But the phase II results are a bit more complicated, according to Darrel Francis and colleagues (who last week published a paper highly critical of a different stem cell group). Francis et al have identified numerous errors in the paper which raise serious questions about the validity of the data and whether any useful conclusions can be drawn from the paper.

One striking finding– obvious once it has been pointed out– is that the authors report at different times different number of patients enrolled in the trial. The text of the paper says 48 patients were randomized, Figure 1 lists 47, and Table 1 lists 45 (42 men and 3 women).

Click here to read the full story on Forbes.



Paper Raises Hundreds Of Questions About The Integrity Of Stem Cell Research Group 2

Serious questions have been raised about the integrity and validity of research performed by a well-established German stem cell research group. A paper published in the International Journal of Cardiology exhaustively details a multitude of discrepancies and contradictions in papers from the researcher’s group. Further, the revelation of such widespread misconduct may lead to broader disturbing questions about the reliability of scientific publications and the ability of the clinical research system to police itself.

In “Autologous bone marrow-derived stem cell therapy in heart disease: Discrepancies and contradictions,” Darrel Francis and colleagues scrutinize 48 papers from the research group of Bodo-Eckehard Strauer. According to Francis et al, the 48 papers from Strauer’s group contained reports on only 5 actual clinical studies, or “families” of reports, and that duplicate or overlapping reports were common. The paper contains details about more than 200 errors in the papers, including contradictory descriptions of the design, protocol and results of the trials. Francis et al write:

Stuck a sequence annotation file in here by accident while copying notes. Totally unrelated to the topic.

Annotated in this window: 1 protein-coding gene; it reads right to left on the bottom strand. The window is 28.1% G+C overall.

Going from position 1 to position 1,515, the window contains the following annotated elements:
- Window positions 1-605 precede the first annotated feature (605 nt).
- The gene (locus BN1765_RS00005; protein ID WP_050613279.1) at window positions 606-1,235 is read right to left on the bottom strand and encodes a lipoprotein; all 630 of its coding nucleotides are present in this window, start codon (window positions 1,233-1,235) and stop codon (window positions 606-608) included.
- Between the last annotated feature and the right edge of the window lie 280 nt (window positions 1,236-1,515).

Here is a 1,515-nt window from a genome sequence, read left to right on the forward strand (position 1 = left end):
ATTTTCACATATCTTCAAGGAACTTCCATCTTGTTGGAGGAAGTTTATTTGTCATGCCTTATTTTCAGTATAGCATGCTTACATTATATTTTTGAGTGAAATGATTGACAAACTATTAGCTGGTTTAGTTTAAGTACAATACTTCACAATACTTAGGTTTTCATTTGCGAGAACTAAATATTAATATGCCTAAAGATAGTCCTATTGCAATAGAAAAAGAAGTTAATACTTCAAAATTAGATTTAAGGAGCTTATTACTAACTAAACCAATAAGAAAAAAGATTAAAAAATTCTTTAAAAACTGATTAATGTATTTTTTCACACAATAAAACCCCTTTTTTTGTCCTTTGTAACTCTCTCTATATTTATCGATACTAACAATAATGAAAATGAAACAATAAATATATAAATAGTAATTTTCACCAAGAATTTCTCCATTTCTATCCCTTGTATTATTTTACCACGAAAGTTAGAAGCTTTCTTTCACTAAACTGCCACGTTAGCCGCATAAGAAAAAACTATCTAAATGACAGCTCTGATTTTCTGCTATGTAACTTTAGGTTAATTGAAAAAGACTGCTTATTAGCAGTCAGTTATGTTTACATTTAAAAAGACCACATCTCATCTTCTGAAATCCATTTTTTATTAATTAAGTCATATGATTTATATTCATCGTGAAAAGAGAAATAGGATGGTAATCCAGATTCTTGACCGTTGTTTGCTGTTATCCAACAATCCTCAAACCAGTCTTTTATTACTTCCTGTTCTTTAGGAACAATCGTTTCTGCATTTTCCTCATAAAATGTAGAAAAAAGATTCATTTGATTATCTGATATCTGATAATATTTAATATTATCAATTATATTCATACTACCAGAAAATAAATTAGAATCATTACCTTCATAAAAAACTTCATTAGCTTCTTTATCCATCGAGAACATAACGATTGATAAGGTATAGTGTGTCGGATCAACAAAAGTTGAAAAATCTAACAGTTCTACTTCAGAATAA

“Readers cannot always tell whether a study is randomised versus not, open-controlled or blinded placebo-controlled, or lacking a control group. There were conflicts in recruitment dates, criteria, sample sizes, million-fold differences in cell counts, sex reclassification, fractional numbers of patients and conflation of competitors’ studies with authors’ own.

Contradictory results were also common. These included arithmetical miscalculations, statistical errors, suppression of significant changes, exaggerated description of own findings, possible silent patient deletions, fractional numbers of coronary arteries, identical results with contradictory sample sizes, contradictory results with identical sample sizes, misrepresented survival graphs and a patient with a negative NYHA class.”

Click here to read the full post on Forbes.

Bodo-Eckehard Strauer

Suspicions Raised About Another Japanese Cardiovascular Researcher Reply

Significant questions about research misconduct have been raised about a prominent Japanese cardiovascular researcher, Issei Komuro.

Last year a Nature paper on which Komuro served as a co-author was corrected because “several images were mistakenly switched or duplicated during preparation of the artwork.” The Nature correction states that the “corrections do not alter any of the conclusions” of the paper. Now, however, a Japanese blog, entitled Issei Komuro – image manipulation –, raises questions about 13 additional papers. The papers were all published in well-known journals, including a second Nature paper, Nature Medicine, and 4 separate papers in Circulation. On many of the papers Komuro served as the senior author.

Click here to read the full post on Forbes.



Scrutiny Of Sodium Meta-Analysis In Heart Uncovers Duplicated And Missing Data Reply

A meta-analysis published in the journal Heart has been retracted. As Adam Marcus writes in Retraction Watch, the retraction occurred when the journal editors learned “that two of the six studies included in the review contained duplicated data.  Those studies, it so happens, were conducted by one of the co-authors [of the meta-analysis].”